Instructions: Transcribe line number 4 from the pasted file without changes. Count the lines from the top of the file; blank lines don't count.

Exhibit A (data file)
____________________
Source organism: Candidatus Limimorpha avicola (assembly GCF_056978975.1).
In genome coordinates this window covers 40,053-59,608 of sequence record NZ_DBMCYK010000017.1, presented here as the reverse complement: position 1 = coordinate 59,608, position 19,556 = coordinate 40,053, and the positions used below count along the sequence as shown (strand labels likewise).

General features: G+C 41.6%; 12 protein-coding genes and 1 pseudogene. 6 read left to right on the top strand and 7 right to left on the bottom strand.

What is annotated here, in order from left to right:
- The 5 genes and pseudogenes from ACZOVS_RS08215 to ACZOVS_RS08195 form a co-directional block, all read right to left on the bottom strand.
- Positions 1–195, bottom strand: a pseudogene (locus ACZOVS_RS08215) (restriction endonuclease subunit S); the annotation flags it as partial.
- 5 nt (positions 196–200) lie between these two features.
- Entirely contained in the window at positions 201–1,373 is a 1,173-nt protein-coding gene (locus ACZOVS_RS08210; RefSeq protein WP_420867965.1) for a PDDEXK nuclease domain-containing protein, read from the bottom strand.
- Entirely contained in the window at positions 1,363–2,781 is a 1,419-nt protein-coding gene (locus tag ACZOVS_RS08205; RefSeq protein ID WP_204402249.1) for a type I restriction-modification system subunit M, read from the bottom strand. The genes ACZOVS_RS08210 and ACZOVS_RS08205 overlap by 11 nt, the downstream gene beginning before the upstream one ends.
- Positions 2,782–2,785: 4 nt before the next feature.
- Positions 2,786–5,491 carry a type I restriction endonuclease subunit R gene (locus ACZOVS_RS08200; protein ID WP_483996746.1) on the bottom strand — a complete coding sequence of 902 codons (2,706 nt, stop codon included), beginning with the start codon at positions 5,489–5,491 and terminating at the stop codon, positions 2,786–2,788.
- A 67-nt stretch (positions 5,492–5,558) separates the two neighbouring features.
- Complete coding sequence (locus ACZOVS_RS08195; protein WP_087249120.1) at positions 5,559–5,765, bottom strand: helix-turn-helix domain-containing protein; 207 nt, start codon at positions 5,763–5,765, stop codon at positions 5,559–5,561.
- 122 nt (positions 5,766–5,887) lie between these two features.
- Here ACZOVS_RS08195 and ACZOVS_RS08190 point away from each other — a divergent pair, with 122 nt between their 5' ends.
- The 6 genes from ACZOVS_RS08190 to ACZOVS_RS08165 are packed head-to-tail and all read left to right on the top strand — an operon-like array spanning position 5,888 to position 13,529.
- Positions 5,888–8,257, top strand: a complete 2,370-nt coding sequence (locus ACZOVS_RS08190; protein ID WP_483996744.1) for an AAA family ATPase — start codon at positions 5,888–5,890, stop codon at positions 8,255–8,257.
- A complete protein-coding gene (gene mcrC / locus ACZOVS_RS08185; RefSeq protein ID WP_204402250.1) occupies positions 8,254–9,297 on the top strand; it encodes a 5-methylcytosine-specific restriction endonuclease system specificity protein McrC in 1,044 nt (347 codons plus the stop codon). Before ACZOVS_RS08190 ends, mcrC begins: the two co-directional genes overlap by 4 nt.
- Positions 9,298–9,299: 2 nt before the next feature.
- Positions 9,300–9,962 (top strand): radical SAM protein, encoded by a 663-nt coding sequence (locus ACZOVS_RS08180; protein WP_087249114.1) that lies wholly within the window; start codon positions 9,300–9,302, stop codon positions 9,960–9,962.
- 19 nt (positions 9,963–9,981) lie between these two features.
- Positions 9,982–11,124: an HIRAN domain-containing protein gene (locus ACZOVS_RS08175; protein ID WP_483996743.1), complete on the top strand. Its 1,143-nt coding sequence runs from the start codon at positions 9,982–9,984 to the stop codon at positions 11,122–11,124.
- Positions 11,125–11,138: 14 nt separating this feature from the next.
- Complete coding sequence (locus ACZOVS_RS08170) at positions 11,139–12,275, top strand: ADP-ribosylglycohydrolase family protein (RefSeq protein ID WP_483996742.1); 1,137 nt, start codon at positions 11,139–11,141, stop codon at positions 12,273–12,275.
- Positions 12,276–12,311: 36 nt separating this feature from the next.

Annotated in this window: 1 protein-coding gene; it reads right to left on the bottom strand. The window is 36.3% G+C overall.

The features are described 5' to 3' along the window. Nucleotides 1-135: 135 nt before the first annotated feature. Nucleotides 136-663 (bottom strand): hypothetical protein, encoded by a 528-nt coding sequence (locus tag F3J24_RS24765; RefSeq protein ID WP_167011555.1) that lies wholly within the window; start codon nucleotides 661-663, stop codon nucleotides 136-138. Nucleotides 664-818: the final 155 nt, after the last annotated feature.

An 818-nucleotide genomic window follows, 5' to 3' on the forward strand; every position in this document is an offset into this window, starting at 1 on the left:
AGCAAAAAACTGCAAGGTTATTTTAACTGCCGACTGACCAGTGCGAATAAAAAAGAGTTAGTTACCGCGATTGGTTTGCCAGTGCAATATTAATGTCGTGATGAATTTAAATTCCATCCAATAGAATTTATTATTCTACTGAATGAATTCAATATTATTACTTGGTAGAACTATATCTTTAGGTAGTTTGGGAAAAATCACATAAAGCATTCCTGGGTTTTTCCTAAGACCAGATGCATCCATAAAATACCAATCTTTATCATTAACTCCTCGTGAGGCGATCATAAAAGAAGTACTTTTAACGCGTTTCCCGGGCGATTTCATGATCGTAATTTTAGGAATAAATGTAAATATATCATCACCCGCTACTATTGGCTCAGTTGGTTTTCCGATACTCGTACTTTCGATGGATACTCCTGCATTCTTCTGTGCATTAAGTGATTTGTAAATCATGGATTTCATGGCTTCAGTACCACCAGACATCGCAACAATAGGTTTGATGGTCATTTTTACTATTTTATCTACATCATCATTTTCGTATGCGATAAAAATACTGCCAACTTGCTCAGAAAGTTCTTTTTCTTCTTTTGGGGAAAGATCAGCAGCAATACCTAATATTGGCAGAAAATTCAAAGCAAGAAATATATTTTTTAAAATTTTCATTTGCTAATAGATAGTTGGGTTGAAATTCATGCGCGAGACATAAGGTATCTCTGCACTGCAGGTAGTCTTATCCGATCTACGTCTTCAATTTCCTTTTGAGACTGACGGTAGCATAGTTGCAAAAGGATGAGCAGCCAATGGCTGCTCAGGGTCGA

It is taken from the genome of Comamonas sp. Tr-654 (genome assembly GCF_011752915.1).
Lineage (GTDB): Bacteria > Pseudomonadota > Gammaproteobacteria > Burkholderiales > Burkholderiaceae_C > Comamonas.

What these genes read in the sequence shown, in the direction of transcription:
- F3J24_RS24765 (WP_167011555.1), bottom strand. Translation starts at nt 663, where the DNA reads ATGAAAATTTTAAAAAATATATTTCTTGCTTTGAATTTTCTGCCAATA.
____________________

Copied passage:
What is annotated here, in order from left to right: